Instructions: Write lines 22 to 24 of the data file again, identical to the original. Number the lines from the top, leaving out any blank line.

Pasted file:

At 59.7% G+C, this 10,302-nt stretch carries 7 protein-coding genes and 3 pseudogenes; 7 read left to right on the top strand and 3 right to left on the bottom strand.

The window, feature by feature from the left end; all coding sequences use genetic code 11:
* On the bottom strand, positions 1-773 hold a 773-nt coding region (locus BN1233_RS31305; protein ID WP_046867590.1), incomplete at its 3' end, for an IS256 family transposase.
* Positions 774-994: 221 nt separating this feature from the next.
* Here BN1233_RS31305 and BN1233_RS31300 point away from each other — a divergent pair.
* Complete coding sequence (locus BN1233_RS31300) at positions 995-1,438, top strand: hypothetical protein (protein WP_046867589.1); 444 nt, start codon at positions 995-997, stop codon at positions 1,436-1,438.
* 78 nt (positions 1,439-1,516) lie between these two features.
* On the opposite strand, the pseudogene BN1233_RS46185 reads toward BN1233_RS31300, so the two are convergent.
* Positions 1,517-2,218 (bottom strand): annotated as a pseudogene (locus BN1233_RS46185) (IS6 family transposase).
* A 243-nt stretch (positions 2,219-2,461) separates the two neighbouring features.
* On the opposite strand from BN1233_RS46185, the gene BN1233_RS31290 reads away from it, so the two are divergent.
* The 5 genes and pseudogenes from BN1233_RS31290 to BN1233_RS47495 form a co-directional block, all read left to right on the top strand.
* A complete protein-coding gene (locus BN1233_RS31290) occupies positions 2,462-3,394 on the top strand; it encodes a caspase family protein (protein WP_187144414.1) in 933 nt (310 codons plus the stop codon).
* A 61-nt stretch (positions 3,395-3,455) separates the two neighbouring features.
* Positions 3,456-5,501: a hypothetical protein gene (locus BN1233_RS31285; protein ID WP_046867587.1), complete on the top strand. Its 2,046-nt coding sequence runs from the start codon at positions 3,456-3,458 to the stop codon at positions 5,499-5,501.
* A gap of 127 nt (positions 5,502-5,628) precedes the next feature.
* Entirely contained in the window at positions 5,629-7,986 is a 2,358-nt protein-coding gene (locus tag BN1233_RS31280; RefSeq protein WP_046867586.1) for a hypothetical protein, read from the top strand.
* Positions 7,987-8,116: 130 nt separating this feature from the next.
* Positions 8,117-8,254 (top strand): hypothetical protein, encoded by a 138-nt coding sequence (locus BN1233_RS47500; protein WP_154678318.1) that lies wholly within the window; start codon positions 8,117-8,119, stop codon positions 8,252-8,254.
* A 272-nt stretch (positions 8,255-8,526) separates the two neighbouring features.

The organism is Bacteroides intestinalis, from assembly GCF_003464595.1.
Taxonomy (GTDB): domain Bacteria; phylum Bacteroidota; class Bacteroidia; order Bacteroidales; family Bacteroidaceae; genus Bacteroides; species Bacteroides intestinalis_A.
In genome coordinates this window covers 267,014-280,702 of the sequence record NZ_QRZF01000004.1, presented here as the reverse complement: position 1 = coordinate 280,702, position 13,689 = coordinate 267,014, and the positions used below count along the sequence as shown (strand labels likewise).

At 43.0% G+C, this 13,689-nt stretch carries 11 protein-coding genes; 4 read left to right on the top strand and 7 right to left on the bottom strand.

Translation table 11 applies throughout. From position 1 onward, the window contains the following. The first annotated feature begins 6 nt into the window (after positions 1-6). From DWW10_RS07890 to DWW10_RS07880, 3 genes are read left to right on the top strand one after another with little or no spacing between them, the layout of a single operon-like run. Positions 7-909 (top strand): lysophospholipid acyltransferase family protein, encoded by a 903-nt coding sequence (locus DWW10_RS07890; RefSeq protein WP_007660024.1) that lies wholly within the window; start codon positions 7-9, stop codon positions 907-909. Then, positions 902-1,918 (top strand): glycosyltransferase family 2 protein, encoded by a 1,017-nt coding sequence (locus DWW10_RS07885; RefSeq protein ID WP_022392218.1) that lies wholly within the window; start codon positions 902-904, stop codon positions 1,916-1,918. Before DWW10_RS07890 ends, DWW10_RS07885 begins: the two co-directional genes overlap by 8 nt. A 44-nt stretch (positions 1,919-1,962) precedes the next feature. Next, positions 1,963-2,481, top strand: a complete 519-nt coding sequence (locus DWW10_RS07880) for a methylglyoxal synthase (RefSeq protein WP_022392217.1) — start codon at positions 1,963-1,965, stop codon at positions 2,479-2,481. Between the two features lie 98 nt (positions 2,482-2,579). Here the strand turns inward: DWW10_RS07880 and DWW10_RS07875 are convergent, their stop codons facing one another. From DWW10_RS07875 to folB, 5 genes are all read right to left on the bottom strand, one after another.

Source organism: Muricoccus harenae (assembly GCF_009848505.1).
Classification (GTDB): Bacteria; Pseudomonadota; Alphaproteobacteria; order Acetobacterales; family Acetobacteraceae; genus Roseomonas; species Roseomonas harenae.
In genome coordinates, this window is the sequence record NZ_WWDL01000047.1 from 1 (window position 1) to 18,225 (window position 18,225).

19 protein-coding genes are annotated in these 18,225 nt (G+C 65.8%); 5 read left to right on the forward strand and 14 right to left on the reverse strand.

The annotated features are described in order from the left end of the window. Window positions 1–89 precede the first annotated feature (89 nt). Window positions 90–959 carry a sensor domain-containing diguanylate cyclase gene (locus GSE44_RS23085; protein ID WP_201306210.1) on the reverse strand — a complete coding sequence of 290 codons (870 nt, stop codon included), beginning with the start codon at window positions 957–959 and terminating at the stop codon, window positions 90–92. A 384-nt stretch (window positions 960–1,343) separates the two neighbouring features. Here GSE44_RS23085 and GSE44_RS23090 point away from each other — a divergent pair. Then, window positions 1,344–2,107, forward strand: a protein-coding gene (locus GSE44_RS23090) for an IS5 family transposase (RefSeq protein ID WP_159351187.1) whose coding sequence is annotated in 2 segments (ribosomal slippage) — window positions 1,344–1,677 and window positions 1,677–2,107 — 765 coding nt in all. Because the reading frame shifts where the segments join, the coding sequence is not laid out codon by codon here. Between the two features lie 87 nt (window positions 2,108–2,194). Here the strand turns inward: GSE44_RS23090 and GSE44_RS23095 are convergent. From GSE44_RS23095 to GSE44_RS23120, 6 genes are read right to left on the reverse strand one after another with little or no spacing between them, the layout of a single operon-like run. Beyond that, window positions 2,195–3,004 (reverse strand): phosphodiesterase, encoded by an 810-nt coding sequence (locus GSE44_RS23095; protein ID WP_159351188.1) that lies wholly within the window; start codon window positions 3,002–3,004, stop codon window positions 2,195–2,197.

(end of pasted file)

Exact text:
Taxonomy (GTDB): domain Bacteria; phylum Bacteroidota; class Bacteroidia; order Bacteroidales; family Bacteroidaceae; genus Bacteroides; species Bacteroides intestinalis_A.
In genome coordinates this window covers 267,014-280,702 of the sequence record NZ_QRZF01000004.1, presented here as the reverse complement: position 1 = coordinate 280,702, position 13,689 = coordinate 267,014, and the positions used below count along the sequence as shown (strand labels likewise).

At 43.0% G+C, this 13,689-nt stretch carries 11 protein-coding genes; 4 read left to right on the top strand and 7 right to left on the bottom strand.